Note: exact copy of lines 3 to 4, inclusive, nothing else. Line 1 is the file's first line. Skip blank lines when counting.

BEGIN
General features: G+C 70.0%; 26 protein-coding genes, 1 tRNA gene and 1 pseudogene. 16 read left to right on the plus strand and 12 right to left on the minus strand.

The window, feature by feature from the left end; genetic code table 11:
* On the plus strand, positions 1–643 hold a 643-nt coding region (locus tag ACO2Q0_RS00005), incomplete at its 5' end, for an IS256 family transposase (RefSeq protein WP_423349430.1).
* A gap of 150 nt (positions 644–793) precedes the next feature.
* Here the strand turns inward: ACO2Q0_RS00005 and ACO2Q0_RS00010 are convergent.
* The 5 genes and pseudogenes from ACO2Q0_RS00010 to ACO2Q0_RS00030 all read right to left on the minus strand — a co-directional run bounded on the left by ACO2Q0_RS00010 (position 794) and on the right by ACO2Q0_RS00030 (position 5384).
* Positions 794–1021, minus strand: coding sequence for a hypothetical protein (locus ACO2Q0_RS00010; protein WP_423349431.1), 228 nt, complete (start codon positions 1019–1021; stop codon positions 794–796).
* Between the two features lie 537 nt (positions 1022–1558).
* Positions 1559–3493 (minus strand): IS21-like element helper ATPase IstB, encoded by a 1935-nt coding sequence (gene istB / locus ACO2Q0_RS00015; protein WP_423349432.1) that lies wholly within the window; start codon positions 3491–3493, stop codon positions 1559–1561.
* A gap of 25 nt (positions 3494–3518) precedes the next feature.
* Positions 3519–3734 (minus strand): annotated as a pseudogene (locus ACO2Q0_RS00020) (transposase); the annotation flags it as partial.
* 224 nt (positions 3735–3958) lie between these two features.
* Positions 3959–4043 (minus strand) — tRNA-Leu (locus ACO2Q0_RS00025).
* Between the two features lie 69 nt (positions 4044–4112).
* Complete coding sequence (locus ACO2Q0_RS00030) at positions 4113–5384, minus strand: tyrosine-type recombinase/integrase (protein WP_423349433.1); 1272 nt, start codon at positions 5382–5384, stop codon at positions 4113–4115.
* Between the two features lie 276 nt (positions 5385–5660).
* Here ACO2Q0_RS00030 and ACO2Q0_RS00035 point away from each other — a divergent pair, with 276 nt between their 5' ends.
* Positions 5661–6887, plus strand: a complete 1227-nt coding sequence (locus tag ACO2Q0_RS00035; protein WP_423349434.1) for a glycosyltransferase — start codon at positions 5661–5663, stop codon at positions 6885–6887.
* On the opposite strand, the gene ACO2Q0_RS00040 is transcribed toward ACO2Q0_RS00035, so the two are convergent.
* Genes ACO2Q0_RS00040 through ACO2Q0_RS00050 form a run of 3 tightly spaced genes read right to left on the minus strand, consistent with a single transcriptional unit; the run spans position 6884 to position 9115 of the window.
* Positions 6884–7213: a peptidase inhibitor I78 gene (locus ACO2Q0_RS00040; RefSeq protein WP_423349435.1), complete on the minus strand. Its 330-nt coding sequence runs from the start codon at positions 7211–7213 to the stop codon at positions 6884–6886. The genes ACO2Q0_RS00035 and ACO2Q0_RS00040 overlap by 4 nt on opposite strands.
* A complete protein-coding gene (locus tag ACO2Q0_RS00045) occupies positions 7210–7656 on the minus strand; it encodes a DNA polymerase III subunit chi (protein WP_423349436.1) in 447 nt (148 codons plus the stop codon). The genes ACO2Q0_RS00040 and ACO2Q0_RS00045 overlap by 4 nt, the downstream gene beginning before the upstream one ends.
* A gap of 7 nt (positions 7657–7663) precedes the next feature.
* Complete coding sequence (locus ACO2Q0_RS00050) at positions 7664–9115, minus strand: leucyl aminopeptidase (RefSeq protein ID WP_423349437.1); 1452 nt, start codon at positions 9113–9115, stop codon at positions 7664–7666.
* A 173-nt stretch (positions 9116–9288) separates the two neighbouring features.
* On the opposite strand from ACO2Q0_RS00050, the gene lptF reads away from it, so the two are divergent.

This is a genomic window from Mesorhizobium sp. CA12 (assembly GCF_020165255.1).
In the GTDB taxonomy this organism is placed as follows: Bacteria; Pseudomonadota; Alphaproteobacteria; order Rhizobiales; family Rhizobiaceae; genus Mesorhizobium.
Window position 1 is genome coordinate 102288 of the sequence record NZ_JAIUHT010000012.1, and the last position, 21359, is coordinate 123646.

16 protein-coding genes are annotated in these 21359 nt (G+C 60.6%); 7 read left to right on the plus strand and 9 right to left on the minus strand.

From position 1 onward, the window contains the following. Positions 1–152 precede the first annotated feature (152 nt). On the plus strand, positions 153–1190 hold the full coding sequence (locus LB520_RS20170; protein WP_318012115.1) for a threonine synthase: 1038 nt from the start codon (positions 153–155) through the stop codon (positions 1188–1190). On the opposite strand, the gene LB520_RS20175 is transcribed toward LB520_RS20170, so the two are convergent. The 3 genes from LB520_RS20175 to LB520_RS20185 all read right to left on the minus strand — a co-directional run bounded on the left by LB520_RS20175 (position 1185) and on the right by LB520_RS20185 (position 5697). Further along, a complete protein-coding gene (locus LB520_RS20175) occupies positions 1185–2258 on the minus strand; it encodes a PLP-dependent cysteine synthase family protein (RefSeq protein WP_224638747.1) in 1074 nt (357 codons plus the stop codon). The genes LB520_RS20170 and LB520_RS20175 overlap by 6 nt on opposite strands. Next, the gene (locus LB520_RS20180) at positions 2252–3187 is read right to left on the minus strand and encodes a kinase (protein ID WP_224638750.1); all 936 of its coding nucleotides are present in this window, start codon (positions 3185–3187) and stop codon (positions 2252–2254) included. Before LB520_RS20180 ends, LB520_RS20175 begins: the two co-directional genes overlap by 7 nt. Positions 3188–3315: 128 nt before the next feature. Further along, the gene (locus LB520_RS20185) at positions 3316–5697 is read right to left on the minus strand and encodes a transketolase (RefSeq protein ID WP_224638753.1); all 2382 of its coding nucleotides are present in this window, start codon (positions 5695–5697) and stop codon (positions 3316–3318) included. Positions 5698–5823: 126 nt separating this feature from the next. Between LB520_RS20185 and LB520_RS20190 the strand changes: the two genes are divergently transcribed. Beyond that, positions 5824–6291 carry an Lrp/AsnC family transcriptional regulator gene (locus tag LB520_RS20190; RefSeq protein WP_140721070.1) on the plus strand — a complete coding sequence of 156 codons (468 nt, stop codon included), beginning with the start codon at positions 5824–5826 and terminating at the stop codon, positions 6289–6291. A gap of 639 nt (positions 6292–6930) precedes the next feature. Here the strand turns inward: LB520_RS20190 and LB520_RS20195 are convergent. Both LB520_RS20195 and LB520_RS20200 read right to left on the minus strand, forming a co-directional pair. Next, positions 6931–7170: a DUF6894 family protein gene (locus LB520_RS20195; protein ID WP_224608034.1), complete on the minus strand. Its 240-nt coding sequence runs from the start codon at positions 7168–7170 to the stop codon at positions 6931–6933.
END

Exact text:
* On the plus strand, positions 1–643 hold a 643-nt coding region (locus tag ACO2Q0_RS00005), incomplete at its 5' end, for an IS256 family transposase (RefSeq protein WP_423349430.1).
* A gap of 150 nt (positions 644–793) precedes the next feature.